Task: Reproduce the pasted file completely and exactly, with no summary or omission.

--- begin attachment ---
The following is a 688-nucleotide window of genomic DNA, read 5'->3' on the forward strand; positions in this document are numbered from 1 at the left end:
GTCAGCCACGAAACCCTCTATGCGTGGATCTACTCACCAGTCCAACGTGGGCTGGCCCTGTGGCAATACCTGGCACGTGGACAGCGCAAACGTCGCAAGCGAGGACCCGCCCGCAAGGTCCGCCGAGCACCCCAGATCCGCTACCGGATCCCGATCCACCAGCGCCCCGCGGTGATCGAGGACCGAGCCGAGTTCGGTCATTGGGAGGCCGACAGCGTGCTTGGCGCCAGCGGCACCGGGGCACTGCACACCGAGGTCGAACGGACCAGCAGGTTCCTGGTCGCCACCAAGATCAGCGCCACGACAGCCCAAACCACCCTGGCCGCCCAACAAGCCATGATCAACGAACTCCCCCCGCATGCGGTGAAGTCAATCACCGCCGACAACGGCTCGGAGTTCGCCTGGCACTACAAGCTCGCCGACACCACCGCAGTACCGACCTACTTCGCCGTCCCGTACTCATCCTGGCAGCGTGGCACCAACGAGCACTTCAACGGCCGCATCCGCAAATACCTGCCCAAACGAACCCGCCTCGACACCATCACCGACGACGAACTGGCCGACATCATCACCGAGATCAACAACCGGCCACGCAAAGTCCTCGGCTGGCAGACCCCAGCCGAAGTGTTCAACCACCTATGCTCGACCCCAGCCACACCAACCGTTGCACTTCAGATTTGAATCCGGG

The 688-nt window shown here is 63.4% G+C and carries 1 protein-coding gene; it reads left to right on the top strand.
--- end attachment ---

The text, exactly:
The following is a 688-nucleotide window of genomic DNA, read 5'->3' on the forward strand; positions in this document are numbered from 1 at the left end:
GTCAGCCACGAAACCCTCTATGCGTGGATCTACTCACCAGTCCAACGTGGGCTGGCCCTGTGGCAATACCTGGCACGTGGACAGCGCAAACGTCGCAAGCGAGGACCCGCCCGCAAGGTCCGCCGAGCACCCCAGATCCGCTACCGGATCCCGATCCACCAGCGCCCCGCGGTGATCGAGGACCGAGCCGAGTTCGGTCATTGGGAGGCCGACAGCGTGCTTGGCGCCAGCGGCACCGGGGCACTGCACACCGAGGTCGAACGGACCAGCAGGTTCCTGGTCGCCACCAAGATCAGCGCCACGACAGCCCAAACCACCCTGGCCGCCCAACAAGCCATGATCAACGAACTCCCCCCGCATGCGGTGAAGTCAATCACCGCCGACAACGGCTCGGAGTTCGCCTGGCACTACAAGCTCGCCGACACCACCGCAGTACCGACCTACTTCGCCGTCCCGTACTCATCCTGGCAGCGTGGCACCAACGAGCACTTCAACGGCCGCATCCGCAAATACCTGCCCAAACGAACCCGCCTCGACACCATCACCGACGACGAACTGGCCGACATCATCACCGAGATCAACAACCGGCCACGCAAAGTCCTCGGCTGGCAGACCCCAGCCGAAGTGTTCAACCACCTATGCTCGACCCCAGCCACACCAACCGTTGCACTTCAGATTTGAATCCGGG

The 688-nt window shown here is 63.4% G+C and carries 1 protein-coding gene; it reads left to right on the top strand.